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2012: An Opportunity to Renew Your Focus on Your Company’s 401(k) Goals

Posted on Dec 13, 2011 by  in 401(k) Retirement Planning, Changes in the Law: What You Should Know, Retirement Plans for Business

The stock market in 2011 may have had more than its fair share of ups and downs, but you shouldn’t let that distract you from your goal of promoting retirement readiness.  Rather, the start of the New Year can be the perfect opportunity for you to renew your focus on your company’s retirement plan and make sure that you are prepared for several impending changes.

The Department of Labor (DOL) has already announced that it will be zeroing in on retirement plans in 2012.  There are indications that Congress may take up retirement plans as well.  Here are a few changes that you should watch for in 2012 that will have an impact on your company’s retirement plan:

Service Provider Disclosure:  In April of 2012 you should be on the lookout for detailed information regarding the fees and arrangements that you have with the service providers for your plan.  You should read this information and determine whether the services and fees are reasonable and appropriate for your plan. 

Participant Disclosure: In May of 2012 new participant disclosure regulations take effect.  Under these regulations, you will need to make sure that all of your employees who can participate in your plan receive certain information about the plan, its investments, and the fees that can be charged against their accounts.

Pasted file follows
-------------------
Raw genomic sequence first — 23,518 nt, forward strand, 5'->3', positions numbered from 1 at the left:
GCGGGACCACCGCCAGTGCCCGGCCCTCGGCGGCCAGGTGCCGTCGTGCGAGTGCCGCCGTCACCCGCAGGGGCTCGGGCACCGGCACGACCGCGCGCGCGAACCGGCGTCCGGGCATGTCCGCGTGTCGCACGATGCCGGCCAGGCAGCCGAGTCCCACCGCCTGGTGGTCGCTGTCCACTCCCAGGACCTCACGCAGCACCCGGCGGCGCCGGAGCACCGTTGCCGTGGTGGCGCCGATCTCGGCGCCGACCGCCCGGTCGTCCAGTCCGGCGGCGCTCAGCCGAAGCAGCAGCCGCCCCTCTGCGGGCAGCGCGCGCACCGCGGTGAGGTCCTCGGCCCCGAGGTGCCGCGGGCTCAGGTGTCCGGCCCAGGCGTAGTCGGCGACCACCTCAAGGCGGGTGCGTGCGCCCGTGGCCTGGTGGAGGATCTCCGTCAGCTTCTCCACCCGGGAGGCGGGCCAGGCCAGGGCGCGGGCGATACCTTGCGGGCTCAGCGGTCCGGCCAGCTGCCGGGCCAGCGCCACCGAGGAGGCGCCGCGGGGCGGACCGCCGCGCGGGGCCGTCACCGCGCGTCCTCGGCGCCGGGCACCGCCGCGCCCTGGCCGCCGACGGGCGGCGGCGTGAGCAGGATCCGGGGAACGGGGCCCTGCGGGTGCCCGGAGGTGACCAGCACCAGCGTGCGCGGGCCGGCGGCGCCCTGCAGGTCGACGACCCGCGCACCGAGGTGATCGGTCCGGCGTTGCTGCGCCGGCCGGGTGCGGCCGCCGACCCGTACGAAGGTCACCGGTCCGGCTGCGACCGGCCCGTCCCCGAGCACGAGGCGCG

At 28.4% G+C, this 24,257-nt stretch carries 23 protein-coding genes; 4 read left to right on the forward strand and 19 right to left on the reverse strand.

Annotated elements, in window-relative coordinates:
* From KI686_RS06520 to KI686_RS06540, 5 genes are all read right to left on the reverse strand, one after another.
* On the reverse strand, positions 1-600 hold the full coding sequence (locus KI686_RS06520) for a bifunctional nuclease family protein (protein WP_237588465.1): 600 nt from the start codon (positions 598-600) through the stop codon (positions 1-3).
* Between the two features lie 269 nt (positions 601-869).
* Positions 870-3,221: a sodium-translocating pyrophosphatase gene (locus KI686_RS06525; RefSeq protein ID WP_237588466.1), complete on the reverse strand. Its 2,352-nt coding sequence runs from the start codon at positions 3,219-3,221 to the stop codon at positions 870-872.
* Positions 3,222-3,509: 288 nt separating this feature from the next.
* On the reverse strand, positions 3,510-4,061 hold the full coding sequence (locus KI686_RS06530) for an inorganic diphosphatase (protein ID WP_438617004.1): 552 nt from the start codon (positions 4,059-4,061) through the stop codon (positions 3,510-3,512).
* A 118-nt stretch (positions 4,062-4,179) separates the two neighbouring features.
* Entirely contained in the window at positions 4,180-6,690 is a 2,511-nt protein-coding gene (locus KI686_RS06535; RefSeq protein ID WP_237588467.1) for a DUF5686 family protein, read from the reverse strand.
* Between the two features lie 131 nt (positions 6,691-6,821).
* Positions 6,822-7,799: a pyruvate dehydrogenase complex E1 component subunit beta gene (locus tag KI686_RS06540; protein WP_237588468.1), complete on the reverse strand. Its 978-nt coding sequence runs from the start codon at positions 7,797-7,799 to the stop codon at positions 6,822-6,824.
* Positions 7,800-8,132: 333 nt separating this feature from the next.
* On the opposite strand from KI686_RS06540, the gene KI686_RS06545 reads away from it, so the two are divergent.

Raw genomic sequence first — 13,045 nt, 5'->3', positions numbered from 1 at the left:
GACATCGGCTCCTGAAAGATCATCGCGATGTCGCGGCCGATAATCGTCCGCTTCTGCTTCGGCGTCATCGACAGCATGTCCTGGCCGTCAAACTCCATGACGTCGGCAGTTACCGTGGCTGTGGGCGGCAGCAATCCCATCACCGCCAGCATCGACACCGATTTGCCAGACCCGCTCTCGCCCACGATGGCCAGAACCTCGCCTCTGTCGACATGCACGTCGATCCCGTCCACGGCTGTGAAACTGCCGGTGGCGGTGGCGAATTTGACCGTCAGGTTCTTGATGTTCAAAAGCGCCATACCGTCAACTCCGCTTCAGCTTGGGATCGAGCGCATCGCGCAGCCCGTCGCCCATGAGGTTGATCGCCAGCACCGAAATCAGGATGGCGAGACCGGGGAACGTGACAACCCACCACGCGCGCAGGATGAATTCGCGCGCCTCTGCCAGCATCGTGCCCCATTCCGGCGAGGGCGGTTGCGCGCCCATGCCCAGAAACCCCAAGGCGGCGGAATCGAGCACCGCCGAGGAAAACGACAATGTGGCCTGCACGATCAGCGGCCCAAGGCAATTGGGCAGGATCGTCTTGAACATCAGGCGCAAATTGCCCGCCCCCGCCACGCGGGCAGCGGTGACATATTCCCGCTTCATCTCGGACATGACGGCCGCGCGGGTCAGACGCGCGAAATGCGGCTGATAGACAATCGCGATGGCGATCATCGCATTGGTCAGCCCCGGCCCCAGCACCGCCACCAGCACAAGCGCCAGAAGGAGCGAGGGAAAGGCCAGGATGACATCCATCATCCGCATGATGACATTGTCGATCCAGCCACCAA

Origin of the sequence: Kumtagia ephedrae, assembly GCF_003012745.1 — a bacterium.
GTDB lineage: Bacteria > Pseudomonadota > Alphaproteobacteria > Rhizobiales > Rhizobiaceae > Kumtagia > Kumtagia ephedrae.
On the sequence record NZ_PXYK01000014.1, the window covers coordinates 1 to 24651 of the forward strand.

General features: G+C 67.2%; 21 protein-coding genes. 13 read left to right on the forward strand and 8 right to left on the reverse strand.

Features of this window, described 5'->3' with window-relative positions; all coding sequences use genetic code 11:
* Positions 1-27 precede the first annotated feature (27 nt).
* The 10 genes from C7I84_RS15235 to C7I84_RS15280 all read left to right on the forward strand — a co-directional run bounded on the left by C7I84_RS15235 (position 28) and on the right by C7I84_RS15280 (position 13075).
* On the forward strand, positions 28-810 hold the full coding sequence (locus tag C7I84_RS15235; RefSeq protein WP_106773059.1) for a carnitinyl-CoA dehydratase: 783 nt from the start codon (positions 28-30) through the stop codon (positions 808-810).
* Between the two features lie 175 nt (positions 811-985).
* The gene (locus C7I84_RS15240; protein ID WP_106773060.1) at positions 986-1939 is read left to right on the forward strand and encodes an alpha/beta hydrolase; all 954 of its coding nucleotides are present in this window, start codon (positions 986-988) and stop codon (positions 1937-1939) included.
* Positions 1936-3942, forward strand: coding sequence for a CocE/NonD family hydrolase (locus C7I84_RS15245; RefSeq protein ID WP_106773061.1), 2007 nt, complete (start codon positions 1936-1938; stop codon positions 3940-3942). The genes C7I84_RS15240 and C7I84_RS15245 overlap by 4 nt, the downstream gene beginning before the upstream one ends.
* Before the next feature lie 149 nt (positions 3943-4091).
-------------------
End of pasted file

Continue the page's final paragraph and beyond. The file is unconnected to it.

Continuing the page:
As an employer, are you prepared to provide this information to your employees? If you have any questions or concerns about fee disclosure, talk to your plan’s service providers. Once the necessary information is provided, we recommend keeping an “open-door” policy for any questions that may arise.

Fiduciary Redefinition: In 2011 the DOL proposed changes to the definition of a “fiduciary” as it relates to investment advice within a retirement plan.  The proposed changes would have significantly broadened the group of investment advisors that would be held to the fiduciary standard.  However, widespread dissent over the scope and significance of the changes caused the DOL to withdraw those regulations this last fall.  Even so, the DOL has not given up and has promised to re-propose the regulations in 2012.  

Congressional Action: Be on the lookout for proposed legislation that could change the way our private retirement system works.  We have already seen several proposals that would harm retirement savings by employees.  Budget pressures may cause politicians to look at tax expenditures for retirement plans as a source of revenue.  We strongly encourage you to contact your elected officials and tell them what your retirement plan means to your company and its employees.

While these changes are sure to present short-term challenges and obstacles, it is important to keep your focus on the ultimate goal of promoting retirement readiness.   Helping your employees reach that goal will be well worth your time and effort.

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